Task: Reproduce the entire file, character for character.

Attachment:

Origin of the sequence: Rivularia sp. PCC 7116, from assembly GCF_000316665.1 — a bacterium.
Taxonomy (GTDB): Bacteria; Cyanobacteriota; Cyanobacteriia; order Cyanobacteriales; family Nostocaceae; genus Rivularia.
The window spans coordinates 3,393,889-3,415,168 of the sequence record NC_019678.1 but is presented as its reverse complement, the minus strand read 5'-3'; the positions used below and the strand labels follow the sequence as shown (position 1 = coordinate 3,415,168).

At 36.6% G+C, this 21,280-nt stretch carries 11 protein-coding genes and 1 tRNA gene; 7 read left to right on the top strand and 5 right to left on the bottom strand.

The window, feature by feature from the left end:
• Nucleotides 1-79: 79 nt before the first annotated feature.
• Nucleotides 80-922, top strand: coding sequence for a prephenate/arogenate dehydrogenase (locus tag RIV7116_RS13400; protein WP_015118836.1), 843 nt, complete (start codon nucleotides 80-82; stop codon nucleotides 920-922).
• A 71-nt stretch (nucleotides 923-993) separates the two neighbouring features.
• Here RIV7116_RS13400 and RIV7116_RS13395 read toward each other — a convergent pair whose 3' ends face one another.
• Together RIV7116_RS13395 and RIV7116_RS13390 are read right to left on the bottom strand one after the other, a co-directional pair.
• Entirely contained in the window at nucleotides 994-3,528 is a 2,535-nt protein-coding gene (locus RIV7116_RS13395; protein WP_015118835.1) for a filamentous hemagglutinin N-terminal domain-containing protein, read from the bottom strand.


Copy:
Origin of the sequence: Rivularia sp. PCC 7116, from assembly GCF_000316665.1 — a bacterium.
Taxonomy (GTDB): Bacteria; Cyanobacteriota; Cyanobacteriia; order Cyanobacteriales; family Nostocaceae; genus Rivularia.
The window spans coordinates 3,393,889-3,415,168 of the sequence record NC_019678.1 but is presented as its reverse complement, the minus strand read 5'-3'; the positions used below and the strand labels follow the sequence as shown (position 1 = coordinate 3,415,168).

At 36.6% G+C, this 21,280-nt stretch carries 11 protein-coding genes and 1 tRNA gene; 7 read left to right on the top strand and 5 right to left on the bottom strand.

The window, feature by feature from the left end:
• Nucleotides 1-79: 79 nt before the first annotated feature.
• Nucleotides 80-922, top strand: coding sequence for a prephenate/arogenate dehydrogenase (locus tag RIV7116_RS13400; protein WP_015118836.1), 843 nt, complete (start codon nucleotides 80-82; stop codon nucleotides 920-922).
• A 71-nt stretch (nucleotides 923-993) separates the two neighbouring features.
• Here RIV7116_RS13400 and RIV7116_RS13395 read toward each other — a convergent pair whose 3' ends face one another.
• Together RIV7116_RS13395 and RIV7116_RS13390 are read right to left on the bottom strand one after the other, a co-directional pair.
• Entirely contained in the window at nucleotides 994-3,528 is a 2,535-nt protein-coding gene (locus RIV7116_RS13395; protein WP_015118835.1) for a filamentous hemagglutinin N-terminal domain-containing protein, read from the bottom strand.